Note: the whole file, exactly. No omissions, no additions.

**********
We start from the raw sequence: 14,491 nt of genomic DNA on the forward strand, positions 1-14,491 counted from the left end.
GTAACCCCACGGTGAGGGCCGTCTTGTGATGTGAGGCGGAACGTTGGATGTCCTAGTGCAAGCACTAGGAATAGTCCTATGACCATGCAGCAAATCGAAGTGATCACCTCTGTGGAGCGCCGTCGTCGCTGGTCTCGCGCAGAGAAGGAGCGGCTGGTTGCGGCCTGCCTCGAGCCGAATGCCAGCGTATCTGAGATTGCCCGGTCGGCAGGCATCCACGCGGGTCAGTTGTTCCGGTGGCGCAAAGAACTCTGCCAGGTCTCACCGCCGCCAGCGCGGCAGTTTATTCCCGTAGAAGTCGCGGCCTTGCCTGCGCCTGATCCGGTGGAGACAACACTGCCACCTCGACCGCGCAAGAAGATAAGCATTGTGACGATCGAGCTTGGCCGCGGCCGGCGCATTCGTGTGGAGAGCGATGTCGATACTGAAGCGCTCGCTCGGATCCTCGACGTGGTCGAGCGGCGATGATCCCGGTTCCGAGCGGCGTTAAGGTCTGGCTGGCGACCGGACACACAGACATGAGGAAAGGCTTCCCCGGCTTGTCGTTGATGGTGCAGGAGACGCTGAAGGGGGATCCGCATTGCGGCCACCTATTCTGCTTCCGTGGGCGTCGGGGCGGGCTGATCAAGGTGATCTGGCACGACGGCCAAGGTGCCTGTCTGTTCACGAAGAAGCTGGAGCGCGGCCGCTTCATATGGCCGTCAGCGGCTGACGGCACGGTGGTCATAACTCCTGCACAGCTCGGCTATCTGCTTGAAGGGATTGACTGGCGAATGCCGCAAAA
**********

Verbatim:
We start from the raw sequence: 14,491 nt of genomic DNA on the forward strand, positions 1-14,491 counted from the left end.
GTAACCCCACGGTGAGGGCCGTCTTGTGATGTGAGGCGGAACGTTGGATGTCCTAGTGCAAGCACTAGGAATAGTCCTATGACCATGCAGCAAATCGAAGTGATCACCTCTGTGGAGCGCCGTCGTCGCTGGTCTCGCGCAGAGAAGGAGCGGCTGGTTGCGGCCTGCCTCGAGCCGAATGCCAGCGTATCTGAGATTGCCCGGTCGGCAGGCATCCACGCGGGTCAGTTGTTCCGGTGGCGCAAAGAACTCTGCCAGGTCTCACCGCCGCCAGCGCGGCAGTTTATTCCCGTAGAAGTCGCGGCCTTGCCTGCGCCTGATCCGGTGGAGACAACACTGCCACCTCGACCGCGCAAGAAGATAAGCATTGTGACGATCGAGCTTGGCCGCGGCCGGCGCATTCGTGTGGAGAGCGATGTCGATACTGAAGCGCTCGCTCGGATCCTCGACGTGGTCGAGCGGCGATGATCCCGGTTCCGAGCGGCGTTAAGGTCTGGCTGGCGACCGGACACACAGACATGAGGAAAGGCTTCCCCGGCTTGTCGTTGATGGTGCAGGAGACGCTGAAGGGGGATCCGCATTGCGGCCACCTATTCTGCTTCCGTGGGCGTCGGGGCGGGCTGATCAAGGTGATCTGGCACGACGGCCAAGGTGCCTGTCTGTTCACGAAGAAGCTGGAGCGCGGCCGCTTCATATGGCCGTCAGCGGCTGACGGCACGGTGGTCATAACTCCTGCACAGCTCGGCTATCTGCTTGAAGGGATTGACTGGCGAATGCCGCAAAA